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How To Actually Survive Getting Shot

How To Actually Survive Getting Shot

We’ve all seen the Hollywood movies where
the good guy has an epic shootout with a thousand bad guys, and after gunning them all down,
the lead bad guy fires off one bullet and hits our hero in the shoulder, or maybe the
leg- somewhere painful but, you know, not lethal. Then the bad guy goes down in a hail of gunfire
as the hero wins the day through superior firepower. What’s not shown in these hollywood movies
though is just how dangerous it is to get shot- yes, even a quote- flesh wound- end
quote. Today though, we’re gonna explore what happens
to your body when you get shot and how to survive a gunshot wound. Obviously nobody thinks a gunshot to the head
is a great idea, but surely getting shot in the shoulder or the leg will make you look
pretty heroic and maybe hurt real bad, but not be life threatening? Sadly, it’s time to toss all of those myths
out the window, because yes, even a shot to the shoulder and especially the leg can be
fatal. Bullets travel fast, that’s why Superman is
famously portrayed as ‘faster than a speeding bullet’. What you may not realize though is just how
fast they travel. A nine millimeter bullet of the same caliber
used by most police officers, travels at a whopping 900 mile an hour (1,448 kph), while
a 5.56mm round of the type used by American combat carbines typically travels at around
2,045 miles per hour (3291 kph). A 7.62mm round of the type used by heavy American
machine guns and the AK family of Russian combat rifles travels on average at about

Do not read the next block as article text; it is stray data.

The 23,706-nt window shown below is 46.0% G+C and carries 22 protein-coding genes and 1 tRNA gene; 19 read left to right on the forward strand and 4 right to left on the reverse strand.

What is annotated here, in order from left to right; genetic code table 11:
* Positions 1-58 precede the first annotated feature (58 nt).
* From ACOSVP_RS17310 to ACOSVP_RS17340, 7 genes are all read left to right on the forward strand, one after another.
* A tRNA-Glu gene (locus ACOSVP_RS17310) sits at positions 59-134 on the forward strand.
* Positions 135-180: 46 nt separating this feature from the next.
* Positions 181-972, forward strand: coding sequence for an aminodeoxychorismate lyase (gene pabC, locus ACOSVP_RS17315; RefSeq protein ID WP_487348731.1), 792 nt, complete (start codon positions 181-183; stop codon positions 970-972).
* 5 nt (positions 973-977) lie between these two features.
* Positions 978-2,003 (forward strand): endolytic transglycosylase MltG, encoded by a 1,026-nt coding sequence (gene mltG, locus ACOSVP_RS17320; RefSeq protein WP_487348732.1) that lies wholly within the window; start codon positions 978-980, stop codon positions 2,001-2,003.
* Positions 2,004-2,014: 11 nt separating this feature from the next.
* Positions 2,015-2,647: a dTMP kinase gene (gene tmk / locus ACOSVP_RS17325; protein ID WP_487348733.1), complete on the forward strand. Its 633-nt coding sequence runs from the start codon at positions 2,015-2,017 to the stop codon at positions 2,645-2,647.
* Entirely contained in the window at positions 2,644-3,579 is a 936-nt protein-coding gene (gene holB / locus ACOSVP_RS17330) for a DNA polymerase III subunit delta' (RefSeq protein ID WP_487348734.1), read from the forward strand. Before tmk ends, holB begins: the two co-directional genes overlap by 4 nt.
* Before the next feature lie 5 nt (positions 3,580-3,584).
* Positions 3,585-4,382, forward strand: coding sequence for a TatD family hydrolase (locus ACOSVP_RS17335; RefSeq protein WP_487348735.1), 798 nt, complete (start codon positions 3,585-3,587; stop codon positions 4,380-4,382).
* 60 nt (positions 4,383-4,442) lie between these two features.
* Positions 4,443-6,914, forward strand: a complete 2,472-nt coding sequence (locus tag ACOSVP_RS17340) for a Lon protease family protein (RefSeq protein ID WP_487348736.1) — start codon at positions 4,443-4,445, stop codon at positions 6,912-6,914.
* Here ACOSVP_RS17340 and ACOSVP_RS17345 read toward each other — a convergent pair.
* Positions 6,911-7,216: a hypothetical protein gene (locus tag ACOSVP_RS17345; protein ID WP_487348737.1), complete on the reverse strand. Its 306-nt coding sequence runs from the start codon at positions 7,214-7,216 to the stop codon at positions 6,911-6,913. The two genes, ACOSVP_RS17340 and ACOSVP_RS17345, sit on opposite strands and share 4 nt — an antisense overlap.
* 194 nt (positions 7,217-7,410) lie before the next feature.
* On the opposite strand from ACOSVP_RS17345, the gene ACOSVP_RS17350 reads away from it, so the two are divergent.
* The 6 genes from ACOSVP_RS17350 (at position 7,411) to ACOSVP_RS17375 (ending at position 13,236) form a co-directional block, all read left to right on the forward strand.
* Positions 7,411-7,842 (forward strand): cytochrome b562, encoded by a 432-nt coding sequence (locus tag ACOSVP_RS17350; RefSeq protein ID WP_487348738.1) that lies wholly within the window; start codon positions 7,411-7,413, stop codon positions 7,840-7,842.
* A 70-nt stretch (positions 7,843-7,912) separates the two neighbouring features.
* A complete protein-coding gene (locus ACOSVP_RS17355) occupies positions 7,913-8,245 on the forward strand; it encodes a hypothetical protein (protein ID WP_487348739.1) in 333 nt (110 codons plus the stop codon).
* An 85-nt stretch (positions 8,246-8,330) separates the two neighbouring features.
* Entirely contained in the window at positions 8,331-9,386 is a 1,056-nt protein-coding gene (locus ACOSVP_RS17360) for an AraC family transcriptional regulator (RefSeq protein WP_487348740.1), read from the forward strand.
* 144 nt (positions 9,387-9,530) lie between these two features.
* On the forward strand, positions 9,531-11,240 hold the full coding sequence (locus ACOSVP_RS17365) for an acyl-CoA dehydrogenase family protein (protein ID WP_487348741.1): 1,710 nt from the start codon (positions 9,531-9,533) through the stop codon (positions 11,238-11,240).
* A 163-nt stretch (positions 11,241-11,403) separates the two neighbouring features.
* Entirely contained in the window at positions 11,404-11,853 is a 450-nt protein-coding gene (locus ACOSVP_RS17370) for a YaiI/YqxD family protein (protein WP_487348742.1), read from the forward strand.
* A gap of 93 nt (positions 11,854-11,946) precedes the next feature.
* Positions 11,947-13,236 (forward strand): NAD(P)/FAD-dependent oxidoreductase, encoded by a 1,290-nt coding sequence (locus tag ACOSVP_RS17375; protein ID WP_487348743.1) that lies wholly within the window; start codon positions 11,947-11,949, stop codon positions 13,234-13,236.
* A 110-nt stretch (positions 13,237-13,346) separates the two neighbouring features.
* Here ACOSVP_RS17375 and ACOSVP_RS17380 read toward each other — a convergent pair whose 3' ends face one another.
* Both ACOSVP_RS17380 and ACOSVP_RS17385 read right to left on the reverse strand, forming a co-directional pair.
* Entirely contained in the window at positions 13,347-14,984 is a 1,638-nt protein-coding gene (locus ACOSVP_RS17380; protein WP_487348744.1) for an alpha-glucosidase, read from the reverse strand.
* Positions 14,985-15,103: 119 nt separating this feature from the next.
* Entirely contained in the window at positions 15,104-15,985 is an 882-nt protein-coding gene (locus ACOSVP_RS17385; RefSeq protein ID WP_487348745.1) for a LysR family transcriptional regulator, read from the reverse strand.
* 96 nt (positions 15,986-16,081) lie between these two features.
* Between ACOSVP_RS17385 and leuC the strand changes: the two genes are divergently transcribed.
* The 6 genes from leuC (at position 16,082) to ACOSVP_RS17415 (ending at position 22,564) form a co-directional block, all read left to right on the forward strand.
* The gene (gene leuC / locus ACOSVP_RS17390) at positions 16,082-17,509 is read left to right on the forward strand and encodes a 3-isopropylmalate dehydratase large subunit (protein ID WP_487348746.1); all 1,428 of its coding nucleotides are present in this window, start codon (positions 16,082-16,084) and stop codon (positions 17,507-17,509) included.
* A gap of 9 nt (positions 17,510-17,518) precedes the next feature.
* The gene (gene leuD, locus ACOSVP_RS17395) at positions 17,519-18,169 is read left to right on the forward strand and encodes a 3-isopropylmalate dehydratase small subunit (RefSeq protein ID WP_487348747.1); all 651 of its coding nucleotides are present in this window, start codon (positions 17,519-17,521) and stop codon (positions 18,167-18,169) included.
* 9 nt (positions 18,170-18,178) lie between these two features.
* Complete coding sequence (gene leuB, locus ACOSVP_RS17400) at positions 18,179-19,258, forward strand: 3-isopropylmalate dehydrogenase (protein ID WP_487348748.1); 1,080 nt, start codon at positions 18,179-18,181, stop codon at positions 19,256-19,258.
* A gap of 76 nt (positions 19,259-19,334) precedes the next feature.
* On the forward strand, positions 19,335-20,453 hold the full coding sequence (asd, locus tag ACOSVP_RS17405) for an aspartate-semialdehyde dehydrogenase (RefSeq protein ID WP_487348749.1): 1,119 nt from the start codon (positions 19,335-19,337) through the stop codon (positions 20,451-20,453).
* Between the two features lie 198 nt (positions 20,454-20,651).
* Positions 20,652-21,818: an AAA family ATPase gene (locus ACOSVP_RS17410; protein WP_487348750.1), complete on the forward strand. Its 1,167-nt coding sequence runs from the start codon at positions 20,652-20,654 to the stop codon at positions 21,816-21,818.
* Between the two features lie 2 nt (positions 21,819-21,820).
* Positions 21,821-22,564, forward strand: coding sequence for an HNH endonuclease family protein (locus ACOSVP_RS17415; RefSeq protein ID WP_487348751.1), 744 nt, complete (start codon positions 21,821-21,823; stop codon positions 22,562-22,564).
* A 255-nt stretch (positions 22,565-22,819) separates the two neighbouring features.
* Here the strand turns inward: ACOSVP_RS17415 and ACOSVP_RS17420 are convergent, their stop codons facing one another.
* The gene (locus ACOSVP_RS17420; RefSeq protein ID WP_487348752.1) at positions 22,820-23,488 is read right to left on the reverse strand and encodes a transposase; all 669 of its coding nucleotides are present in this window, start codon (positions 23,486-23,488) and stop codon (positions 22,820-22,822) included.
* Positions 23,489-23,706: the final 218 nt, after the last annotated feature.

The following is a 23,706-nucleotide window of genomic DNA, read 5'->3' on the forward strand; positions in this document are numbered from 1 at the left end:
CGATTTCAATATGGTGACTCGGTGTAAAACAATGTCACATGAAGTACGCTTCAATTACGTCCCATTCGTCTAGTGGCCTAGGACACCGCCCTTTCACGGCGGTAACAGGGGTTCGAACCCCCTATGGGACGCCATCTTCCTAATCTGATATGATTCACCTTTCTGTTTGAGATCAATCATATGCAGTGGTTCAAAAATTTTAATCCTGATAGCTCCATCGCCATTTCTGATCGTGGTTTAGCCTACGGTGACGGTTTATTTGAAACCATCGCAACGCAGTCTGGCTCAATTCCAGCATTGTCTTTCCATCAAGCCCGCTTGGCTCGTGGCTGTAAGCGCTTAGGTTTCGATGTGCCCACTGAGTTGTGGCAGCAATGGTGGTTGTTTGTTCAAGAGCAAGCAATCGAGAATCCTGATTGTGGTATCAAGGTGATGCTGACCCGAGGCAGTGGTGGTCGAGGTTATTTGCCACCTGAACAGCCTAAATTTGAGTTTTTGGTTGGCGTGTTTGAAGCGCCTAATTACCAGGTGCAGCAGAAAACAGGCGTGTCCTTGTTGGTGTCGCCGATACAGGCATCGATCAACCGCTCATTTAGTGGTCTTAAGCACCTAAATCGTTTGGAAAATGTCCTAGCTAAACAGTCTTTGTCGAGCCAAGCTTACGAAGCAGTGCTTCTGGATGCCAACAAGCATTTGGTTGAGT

1,841 miles per hour (2,963 kph). Those incredible speeds means that they contain
an incredible amount of kinetic energy. Bullets however are very small things, most
are under an inch- but what they lack in mass, they more than make up for in acceleration,
and remember that in Newton’s Second Law of Motion the relationship between speed and
kinetic energy is not additive, it’s quadratic. With such incredible velocities, even small
rounds can deliver a truly terrifying amount of energy. Take for example the humble 9mm bullet, even
with its small size it can still deliver on average 542 Joules of energy, while the 5.56mm
round packs around 1763 Joules, and the 7.62 round around 3525 Joules. When a bullet enters the body all of that
energy it’s carrying has to go somewhere, and that’s going to be your soft, fleshy body
tissues. As the bullet enters, the shockwave of the
impact causes your flesh to expand and creates a large cavity, which then very quickly falls
back in on itself. This huge shock through your body’s tissues
can severely damage internal organs, even if the bullet didn’t actually pierce any of
them. Next is damage that bullets cause once they’re
inside your body. In the movies the good guy gets shot in the
arm or leg and the bullet is fished out and the wound cauterized and bam, just like that
the hero is ready to go back to chewing bubblegum and kicking ass. In real life things tend to get messy, specially
if the bullet’s final stop is somewhere nice and bony like a shoulder. That’s because bullets are very prone to fragmenting
once hitting something solid like bone due to their incredible velocities, and the fact
that bullets tend to be made up of layers of different materials. Striking a bone, or sometimes even just the
extreme stresses of rapid deceleration inside the human body, can be enough to fragment
a bullet into many pieces, and this can make things really messy. Fragments of the bullet will explode outwards
in different directions, causing even more damage to surrounding tissues and organs. Bullets that retain most of their mass are
even prone to bouncing around inside the body cavity if they happen to strike bone, and
needless to say having a piece of very sharp, deformed metal bouncing around inside you
like a pinball machine is not great for your health. The body is notoriously allergic to being
shot at, and it tends to react to bullet wounds by trying to pump as much of the blood you
have inside you into your immediate vicinity. This rapid and extreme blood loss is what
makes bullets so potentially fatal, as even severe organ and tissue damage can be repaired,